September 19th, 2002
BY JIM DAVIS
If you have some spare time, slip on over to the Downtown Campus Library atrium and check out an exhibit on WVU's electronic thesis and dissertation program – all to the sounds of roaring jazz and fingersnapping blues.
The exhibit includes both a physical display for traditionalists and an online version for the computersavvy.
The traditional exhibit features a glass display case full of colorful
posters and charts explaining the ETD program. Adjacent to the display case is a computer with links to WVU's ETD Web site, a multimedia video about the program and information about a global ETD conference in May 2003. The exhibit will remain on display throughout the semester.
"We wanted to increase awareness of the ETD program on campus," said John Hagen, WVU Libraries' program coordinator. "We have found that the outside world is aware of the program,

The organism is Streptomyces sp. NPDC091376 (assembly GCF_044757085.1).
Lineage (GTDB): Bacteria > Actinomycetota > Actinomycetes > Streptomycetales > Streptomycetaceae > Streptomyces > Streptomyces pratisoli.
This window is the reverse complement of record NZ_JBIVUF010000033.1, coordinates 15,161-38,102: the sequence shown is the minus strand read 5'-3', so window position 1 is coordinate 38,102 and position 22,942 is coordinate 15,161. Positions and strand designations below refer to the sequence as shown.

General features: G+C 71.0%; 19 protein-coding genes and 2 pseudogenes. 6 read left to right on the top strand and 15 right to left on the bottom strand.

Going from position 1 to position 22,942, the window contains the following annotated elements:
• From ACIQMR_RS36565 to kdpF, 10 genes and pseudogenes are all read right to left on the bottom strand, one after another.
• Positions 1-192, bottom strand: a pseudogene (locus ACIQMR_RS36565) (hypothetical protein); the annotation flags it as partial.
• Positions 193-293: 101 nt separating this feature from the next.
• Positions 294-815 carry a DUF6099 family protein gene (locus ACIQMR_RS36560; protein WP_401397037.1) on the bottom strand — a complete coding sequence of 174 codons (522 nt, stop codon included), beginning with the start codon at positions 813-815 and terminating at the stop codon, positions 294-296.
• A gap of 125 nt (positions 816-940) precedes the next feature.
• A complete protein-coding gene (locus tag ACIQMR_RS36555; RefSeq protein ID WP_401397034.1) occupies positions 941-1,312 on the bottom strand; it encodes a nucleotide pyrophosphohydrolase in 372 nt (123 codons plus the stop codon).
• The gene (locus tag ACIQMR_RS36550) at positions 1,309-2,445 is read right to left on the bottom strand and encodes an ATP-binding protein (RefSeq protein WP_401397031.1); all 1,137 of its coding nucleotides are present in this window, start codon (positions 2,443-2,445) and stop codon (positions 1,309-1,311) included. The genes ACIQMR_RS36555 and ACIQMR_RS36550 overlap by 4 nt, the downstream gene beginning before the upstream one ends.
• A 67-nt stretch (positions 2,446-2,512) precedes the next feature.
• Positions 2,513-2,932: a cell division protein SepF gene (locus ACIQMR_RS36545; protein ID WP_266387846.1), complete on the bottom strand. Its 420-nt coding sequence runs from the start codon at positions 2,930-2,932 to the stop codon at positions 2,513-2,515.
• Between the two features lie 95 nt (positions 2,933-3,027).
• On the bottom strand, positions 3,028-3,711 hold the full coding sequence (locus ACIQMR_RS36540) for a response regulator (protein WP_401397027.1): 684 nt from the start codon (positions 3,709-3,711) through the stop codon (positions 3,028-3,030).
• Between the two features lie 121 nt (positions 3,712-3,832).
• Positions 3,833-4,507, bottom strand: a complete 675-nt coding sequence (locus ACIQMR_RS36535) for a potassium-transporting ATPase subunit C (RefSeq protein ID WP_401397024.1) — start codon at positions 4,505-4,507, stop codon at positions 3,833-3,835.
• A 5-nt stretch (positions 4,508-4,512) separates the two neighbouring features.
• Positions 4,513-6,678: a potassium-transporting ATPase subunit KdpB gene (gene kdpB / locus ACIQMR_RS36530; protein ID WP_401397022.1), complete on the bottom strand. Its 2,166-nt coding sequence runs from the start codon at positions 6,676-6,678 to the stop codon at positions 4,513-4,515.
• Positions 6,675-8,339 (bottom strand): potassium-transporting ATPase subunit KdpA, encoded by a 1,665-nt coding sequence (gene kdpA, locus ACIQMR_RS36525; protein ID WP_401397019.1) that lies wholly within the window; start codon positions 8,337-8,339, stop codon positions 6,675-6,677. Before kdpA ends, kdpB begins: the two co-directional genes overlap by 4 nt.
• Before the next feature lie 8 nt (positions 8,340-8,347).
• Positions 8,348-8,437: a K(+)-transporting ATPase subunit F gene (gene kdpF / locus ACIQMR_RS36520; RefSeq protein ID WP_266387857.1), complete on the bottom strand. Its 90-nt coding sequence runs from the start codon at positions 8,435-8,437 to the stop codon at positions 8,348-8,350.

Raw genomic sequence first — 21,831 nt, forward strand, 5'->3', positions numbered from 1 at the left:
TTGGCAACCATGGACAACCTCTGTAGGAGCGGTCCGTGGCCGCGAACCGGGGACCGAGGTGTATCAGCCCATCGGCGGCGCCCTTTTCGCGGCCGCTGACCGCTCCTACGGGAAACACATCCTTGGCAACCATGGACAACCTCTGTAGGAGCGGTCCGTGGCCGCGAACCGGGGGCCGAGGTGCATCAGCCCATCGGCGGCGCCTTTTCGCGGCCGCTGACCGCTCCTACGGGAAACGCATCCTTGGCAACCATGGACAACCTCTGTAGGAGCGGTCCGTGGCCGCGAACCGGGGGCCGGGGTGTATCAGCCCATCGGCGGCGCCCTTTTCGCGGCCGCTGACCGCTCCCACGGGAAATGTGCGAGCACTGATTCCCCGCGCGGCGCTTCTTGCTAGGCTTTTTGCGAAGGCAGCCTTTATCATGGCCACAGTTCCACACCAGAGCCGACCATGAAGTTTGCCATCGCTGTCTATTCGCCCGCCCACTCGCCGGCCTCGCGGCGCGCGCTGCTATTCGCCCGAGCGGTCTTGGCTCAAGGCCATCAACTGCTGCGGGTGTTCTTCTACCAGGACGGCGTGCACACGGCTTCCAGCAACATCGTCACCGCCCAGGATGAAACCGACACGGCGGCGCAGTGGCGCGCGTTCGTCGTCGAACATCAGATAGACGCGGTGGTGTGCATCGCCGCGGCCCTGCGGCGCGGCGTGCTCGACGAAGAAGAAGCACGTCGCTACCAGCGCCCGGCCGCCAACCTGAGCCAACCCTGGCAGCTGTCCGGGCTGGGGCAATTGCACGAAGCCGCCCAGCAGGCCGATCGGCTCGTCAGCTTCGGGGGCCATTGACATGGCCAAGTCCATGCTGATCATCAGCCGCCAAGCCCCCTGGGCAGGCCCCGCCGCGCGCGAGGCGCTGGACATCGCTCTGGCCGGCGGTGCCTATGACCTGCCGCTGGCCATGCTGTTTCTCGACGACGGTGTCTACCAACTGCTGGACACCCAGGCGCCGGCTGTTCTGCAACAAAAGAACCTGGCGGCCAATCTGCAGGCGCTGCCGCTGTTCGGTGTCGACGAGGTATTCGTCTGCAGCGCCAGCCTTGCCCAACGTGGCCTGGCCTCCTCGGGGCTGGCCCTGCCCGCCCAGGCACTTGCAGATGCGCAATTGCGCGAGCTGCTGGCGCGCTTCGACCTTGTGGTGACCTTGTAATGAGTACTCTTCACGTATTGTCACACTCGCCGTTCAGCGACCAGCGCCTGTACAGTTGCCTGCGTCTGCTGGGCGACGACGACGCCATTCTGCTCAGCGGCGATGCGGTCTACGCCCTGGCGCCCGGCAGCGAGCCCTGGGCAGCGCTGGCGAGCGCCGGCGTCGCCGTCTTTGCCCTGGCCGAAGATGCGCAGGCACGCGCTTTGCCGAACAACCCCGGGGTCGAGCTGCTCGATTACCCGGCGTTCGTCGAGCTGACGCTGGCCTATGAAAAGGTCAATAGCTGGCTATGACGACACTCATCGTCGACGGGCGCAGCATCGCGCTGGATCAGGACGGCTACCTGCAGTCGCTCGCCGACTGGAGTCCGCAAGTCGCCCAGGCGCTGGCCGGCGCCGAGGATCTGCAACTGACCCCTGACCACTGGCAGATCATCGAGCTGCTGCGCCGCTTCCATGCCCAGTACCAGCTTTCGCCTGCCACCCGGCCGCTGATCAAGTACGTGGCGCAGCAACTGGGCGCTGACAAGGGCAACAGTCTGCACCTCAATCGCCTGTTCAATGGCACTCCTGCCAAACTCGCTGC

but on campus there are still pockets of people who aren't."
In 1998 WVU became the second university to require graduate students to submit theses and dissertations electronically. Since then, the school's ETD collection on the Web has grown to more than 1,300 documents and been accessed more than 2.1 million times.
The highlight of the ETD display is the online version's multimedia
video, a homegrown production that features images of WVU ETDs ranging from various works of art to computer models of scientific topics. The video opens to a jazz number recorded several years ago by the WVU Jazz Ensemble and closes with "The Dissertation Blues" by recent WVU doctoral graduate Sally Stephenson.
"It gives you a good flavor of what campus research has to offer," Hagen said. "We wanted to motivate students to create multimedia works of their own. By showing them what is
possible, it stimulates the creative edge."
Those who can't visit the display can view the online versions from
their own computers. The Web site link is http://www.wvu.edu/~thesis/ETD_Kiosk.htm.